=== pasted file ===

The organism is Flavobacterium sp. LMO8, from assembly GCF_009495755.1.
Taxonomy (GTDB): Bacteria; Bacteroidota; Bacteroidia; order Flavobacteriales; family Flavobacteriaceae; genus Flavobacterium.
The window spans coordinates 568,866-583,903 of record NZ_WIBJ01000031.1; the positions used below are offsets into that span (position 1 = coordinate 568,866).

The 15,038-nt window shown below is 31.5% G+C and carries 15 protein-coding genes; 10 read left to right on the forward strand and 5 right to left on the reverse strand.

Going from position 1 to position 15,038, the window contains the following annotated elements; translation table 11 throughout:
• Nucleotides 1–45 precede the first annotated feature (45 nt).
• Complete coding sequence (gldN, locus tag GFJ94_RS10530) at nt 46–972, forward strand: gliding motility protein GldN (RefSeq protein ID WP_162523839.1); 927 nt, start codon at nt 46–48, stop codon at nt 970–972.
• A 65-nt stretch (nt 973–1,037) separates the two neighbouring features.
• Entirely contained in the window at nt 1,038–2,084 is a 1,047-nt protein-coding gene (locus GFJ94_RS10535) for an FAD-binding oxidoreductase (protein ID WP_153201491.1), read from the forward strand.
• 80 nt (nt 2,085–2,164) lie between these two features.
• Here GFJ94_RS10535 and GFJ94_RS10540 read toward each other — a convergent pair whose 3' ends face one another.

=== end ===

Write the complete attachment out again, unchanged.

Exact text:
The organism is Flavobacterium sp. LMO8, from assembly GCF_009495755.1.
Taxonomy (GTDB): Bacteria; Bacteroidota; Bacteroidia; order Flavobacteriales; family Flavobacteriaceae; genus Flavobacterium.
The window spans coordinates 568,866-583,903 of record NZ_WIBJ01000031.1; the positions used below are offsets into that span (position 1 = coordinate 568,866).

The 15,038-nt window shown below is 31.5% G+C and carries 15 protein-coding genes; 10 read left to right on the forward strand and 5 right to left on the reverse strand.

Going from position 1 to position 15,038, the window contains the following annotated elements; translation table 11 throughout:
• Nucleotides 1–45 precede the first annotated feature (45 nt).
• Complete coding sequence (gldN, locus tag GFJ94_RS10530) at nt 46–972, forward strand: gliding motility protein GldN (RefSeq protein ID WP_162523839.1); 927 nt, start codon at nt 46–48, stop codon at nt 970–972.
• A 65-nt stretch (nt 973–1,037) separates the two neighbouring features.
• Entirely contained in the window at nt 1,038–2,084 is a 1,047-nt protein-coding gene (locus GFJ94_RS10535) for an FAD-binding oxidoreductase (protein ID WP_153201491.1), read from the forward strand.
• 80 nt (nt 2,085–2,164) lie between these two features.
• Here GFJ94_RS10535 and GFJ94_RS10540 read toward each other — a convergent pair whose 3' ends face one another.